|The Atlas F1 Gallery|
|Making Art of Formula One||This week: Bruce Thomson, Canada|
Ever since its inception, Formula One and Grand Prix Racing inspired many artists to capture a special moment, a special car or a driver in their works. Paintings, sculptures and photographs are as much a part of the sport as Spa Francorchamps or Jimmy Clark are. Sadly, however, with modern times and technology advancement abreast, less artists have a chance to present their work and be appreciated for their artistic achievements. Atlas F1 would like to rectify this, offering artists, novices and professional alike, a chance to present their work to the public. So, if you would like your work presented here, please e-mail firstname.lastname@example.org.
The first artist to present his work in the Atlas F1 Gallery is Bruce Thomson from Canada. He has just recently received the good news that his painting, "Banking on a win", has been accepted as a finalist in the "Grand Prix Sportique" international art competition and will be displayed at the "Air Gallery" in London. But, if you are not in the neighbourhood, no need to fly all the way to England - here is Bruce's work, presented exclusively on the Net at the Atlas F1 Gallery.
I'd been interested in doing a painting of the Mercedes Benz W196 "stromlinienwagen" ever since I saw one displayed at an automotive exhibit called "Moving Beauty" in Montreal. The car was being displayed in an Art Museum, and I thought that this was fitting, as it had all the hallmarks of a great work of art. I didn't get started on a painting of the car though, until a good two years after having first seen it.
I was reading an account of the 1955 Italian GP at Monza and thought that mating the W196 to the Monza banking in a painting would be good fun. This is the second of two paintings, as I drew the banking with too much of a "dish" in it in the first one. I was about 3/4 finished the first painting when I realized my mistake. After much cursing and pencil throwing, I redrew it, and began again.
I think that this is far more successful than the first, the drawing has been redrafted and the car has a better angle of "attack." The actual car turned out better too - I was using a different technique than usual, painting thin transparent layers to build a reflective looking surface - and this took a bit of time to get right. Thanks to Don Capps, Dennis David and others for providing answers to difficult-to-ascertain facts regarding the W196 as it ran in that particular race.
One of the difficulties of painting racing subjects is the question of originality. Everybody and their brother have painted Schumacher winning this or Senna winning that. Finding a subject that is worthy of note that hasn't already been portrayed by other artists ad nauseum can be a challenge. I was surprised, therefore, when I twigged to the fact that as far as I know, I'd never seen a painting of what was a very memorable 1984 Monaco GP, and in particular Senna, in what was very nearly his first win.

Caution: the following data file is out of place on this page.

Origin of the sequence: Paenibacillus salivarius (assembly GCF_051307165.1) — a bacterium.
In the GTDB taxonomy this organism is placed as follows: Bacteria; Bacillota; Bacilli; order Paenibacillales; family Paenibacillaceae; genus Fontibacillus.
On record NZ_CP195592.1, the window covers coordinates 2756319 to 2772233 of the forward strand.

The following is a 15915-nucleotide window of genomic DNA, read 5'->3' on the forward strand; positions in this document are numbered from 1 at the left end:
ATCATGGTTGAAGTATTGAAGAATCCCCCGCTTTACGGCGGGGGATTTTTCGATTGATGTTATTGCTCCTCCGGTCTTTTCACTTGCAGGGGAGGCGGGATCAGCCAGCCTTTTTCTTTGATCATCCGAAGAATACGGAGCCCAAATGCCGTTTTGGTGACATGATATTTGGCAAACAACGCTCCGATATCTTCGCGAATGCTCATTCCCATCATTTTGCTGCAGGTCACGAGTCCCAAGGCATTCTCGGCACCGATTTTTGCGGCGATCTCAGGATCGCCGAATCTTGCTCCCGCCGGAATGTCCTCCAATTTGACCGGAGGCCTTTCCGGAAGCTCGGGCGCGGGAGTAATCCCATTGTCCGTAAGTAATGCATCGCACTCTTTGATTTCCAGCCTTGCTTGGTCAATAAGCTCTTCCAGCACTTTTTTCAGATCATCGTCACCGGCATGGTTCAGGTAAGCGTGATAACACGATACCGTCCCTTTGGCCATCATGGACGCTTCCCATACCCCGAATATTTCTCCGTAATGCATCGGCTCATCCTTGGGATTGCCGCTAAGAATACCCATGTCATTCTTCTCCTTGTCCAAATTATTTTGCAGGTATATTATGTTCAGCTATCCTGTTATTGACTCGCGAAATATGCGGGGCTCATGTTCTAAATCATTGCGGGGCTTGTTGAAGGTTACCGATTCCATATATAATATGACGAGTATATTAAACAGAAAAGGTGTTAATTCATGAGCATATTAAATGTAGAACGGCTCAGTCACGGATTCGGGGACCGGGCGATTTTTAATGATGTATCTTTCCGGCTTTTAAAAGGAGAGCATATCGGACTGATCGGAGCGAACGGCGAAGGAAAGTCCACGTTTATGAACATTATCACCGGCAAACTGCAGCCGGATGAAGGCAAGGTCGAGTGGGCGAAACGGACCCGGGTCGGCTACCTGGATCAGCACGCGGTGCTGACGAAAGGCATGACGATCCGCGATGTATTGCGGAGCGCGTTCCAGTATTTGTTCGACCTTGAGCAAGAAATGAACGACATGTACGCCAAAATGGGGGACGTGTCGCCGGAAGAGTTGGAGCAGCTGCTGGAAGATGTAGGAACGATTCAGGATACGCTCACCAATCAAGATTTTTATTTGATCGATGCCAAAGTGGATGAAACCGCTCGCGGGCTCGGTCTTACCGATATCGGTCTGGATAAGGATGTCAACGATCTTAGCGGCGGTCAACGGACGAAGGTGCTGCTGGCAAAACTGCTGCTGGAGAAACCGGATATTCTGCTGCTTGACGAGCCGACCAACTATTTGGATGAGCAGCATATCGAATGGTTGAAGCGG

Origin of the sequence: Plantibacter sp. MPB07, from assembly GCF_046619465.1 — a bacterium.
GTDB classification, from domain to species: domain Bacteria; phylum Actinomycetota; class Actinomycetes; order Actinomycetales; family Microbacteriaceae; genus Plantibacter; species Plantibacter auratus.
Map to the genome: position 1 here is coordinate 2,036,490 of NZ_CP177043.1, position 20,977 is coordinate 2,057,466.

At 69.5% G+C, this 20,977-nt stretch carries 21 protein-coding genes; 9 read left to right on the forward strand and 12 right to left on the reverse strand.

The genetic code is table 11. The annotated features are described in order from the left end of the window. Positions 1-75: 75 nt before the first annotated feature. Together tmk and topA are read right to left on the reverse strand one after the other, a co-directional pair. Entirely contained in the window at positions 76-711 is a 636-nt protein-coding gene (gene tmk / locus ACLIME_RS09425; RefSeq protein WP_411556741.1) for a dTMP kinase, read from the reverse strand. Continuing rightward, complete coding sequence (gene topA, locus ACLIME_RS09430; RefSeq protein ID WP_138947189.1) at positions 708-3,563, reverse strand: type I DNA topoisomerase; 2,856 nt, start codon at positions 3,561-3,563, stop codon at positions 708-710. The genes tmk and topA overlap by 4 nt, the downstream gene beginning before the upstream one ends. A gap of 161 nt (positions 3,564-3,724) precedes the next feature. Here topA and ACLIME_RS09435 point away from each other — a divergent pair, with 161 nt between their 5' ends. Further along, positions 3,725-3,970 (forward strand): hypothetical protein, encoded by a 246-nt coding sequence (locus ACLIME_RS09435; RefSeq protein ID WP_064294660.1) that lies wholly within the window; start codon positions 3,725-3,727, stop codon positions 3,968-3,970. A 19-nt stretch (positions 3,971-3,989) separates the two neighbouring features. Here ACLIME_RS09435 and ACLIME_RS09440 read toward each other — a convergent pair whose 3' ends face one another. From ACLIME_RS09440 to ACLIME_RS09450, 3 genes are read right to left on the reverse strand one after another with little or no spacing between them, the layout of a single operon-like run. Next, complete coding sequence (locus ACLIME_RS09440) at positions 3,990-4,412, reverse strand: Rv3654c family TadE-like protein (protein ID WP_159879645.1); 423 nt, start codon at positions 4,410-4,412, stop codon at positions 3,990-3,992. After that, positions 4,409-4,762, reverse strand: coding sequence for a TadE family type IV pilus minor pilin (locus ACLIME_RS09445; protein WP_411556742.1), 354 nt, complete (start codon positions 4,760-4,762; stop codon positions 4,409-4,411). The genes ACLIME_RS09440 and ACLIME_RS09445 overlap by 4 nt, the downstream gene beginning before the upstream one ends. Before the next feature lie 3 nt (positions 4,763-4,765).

What made me think of this was seeing a picture in "F1 Racing" of Rory Byrne underneath a drawing of Senna in the Toleman. Once again, finding photographs and information to substantiate details of the painting proved difficult, but I got around some of the difficulties posed by painting the car from nearly dead on, as opposed to the more difficult 3/4 view. The painting depicts Senna in a bit of a powerslide, coming up toward Massenet. Don't look with too critical eye at the background - I have employed a fair amount of artistic licence in my rendering of Monaco.
I painted this because the Gallery at which I sell some of my work in Toronto requested it for a client who is collecting Jim Clark paintings and paraphernalia. It was a tricky painting to do - The Indy Lotus 38 was "fatter" looking than the cigar shaped Lotus 25s and 45s I'm used to painting. Also, the inside wheels have shorter suspension arms, giving the car an ungainly look from certain angles. I hit on this view after about 12 very rough rafts as the car looked "natural" in this position and it also allowed me to insert Mario Andretti (who finished third in that race) in the background. Was Mario ever this close to Jim? No idea - I hadn't even been born when the race took place! Once again, I plead artistic licence (artists plead that a lot!).
I finished the painting and the prospective buyer decided - without seeing the painting - that he wanted Jim Clark gloves, helmets, steering wheels, or signatures - not another painting. Nice. Thanks again to Don Capps for providing me with some of the finer details required to complete this painting.
|Bruce Thomson||© 1999 Kaizar.Com, Incorporated.|
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